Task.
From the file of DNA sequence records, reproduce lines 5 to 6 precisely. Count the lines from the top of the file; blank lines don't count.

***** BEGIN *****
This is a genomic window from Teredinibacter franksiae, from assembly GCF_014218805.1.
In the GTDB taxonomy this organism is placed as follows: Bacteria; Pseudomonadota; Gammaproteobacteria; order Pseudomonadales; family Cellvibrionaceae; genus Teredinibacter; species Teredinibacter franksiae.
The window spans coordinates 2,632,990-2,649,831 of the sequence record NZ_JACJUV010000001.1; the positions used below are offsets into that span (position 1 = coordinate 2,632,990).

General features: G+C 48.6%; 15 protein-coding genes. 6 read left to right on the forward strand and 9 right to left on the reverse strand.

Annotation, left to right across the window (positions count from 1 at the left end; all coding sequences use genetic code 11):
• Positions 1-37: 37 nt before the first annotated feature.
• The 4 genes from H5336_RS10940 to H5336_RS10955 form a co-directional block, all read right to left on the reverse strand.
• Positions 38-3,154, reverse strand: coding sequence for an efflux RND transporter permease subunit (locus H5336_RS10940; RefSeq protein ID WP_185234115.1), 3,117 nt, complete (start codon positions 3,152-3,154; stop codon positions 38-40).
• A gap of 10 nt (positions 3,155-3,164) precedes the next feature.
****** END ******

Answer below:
Annotation, left to right across the window (positions count from 1 at the left end; all coding sequences use genetic code 11):
• Positions 1-37: 37 nt before the first annotated feature.